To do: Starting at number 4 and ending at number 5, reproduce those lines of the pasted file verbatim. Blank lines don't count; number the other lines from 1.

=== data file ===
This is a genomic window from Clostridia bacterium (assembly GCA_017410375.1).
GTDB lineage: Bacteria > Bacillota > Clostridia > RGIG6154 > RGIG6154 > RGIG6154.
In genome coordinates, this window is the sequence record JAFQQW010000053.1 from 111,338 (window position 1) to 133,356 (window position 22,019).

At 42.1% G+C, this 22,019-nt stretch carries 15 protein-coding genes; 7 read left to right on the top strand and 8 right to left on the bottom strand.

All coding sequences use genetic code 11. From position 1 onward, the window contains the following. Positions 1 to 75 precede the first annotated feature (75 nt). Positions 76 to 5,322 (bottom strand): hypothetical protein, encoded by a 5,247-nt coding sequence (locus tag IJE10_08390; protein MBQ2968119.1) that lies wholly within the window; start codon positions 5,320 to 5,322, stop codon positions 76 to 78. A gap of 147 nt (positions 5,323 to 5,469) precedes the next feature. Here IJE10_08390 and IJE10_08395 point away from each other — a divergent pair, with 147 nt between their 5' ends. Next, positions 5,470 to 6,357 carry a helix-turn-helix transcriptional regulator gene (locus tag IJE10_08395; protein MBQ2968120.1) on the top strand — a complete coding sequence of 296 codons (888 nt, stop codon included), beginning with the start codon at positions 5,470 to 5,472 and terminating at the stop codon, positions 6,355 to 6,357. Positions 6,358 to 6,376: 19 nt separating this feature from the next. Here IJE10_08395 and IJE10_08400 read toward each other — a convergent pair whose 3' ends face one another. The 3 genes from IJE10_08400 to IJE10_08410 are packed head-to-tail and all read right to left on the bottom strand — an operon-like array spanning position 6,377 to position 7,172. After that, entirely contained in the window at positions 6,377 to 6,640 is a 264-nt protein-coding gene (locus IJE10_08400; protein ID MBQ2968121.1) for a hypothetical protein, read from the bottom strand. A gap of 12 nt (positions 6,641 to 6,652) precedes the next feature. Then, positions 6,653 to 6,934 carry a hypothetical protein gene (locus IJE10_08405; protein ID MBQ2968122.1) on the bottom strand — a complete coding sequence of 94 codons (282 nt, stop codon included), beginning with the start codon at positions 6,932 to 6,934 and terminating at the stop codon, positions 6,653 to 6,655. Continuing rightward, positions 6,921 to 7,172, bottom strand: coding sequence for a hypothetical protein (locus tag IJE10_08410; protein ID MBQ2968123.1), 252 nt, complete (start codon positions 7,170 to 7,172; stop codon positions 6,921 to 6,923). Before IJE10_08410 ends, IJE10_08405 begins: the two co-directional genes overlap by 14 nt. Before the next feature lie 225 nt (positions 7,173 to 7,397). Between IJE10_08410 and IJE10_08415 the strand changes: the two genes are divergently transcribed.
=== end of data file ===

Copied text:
At 42.1% G+C, this 22,019-nt stretch carries 15 protein-coding genes; 7 read left to right on the top strand and 8 right to left on the bottom strand.

All coding sequences use genetic code 11. From position 1 onward, the window contains the following. Positions 1 to 75 precede the first annotated feature (75 nt). Positions 76 to 5,322 (bottom strand): hypothetical protein, encoded by a 5,247-nt coding sequence (locus tag IJE10_08390; protein MBQ2968119.1) that lies wholly within the window; start codon positions 5,320 to 5,322, stop codon positions 76 to 78. A gap of 147 nt (positions 5,323 to 5,469) precedes the next feature. Here IJE10_08390 and IJE10_08395 point away from each other — a divergent pair, with 147 nt between their 5' ends. Next, positions 5,470 to 6,357 carry a helix-turn-helix transcriptional regulator gene (locus tag IJE10_08395; protein MBQ2968120.1) on the top strand — a complete coding sequence of 296 codons (888 nt, stop codon included), beginning with the start codon at positions 5,470 to 5,472 and terminating at the stop codon, positions 6,355 to 6,357. Positions 6,358 to 6,376: 19 nt separating this feature from the next. Here IJE10_08395 and IJE10_08400 read toward each other — a convergent pair whose 3' ends face one another. The 3 genes from IJE10_08400 to IJE10_08410 are packed head-to-tail and all read right to left on the bottom strand — an operon-like array spanning position 6,377 to position 7,172. After that, entirely contained in the window at positions 6,377 to 6,640 is a 264-nt protein-coding gene (locus IJE10_08400; protein ID MBQ2968121.1) for a hypothetical protein, read from the bottom strand. A gap of 12 nt (positions 6,641 to 6,652) precedes the next feature. Then, positions 6,653 to 6,934 carry a hypothetical protein gene (locus IJE10_08405; protein ID MBQ2968122.1) on the bottom strand — a complete coding sequence of 94 codons (282 nt, stop codon included), beginning with the start codon at positions 6,932 to 6,934 and terminating at the stop codon, positions 6,653 to 6,655. Continuing rightward, positions 6,921 to 7,172, bottom strand: coding sequence for a hypothetical protein (locus tag IJE10_08410; protein ID MBQ2968123.1), 252 nt, complete (start codon positions 7,170 to 7,172; stop codon positions 6,921 to 6,923). Before IJE10_08410 ends, IJE10_08405 begins: the two co-directional genes overlap by 14 nt. Before the next feature lie 225 nt (positions 7,173 to 7,397). Between IJE10_08410 and IJE10_08415 the strand changes: the two genes are divergently transcribed.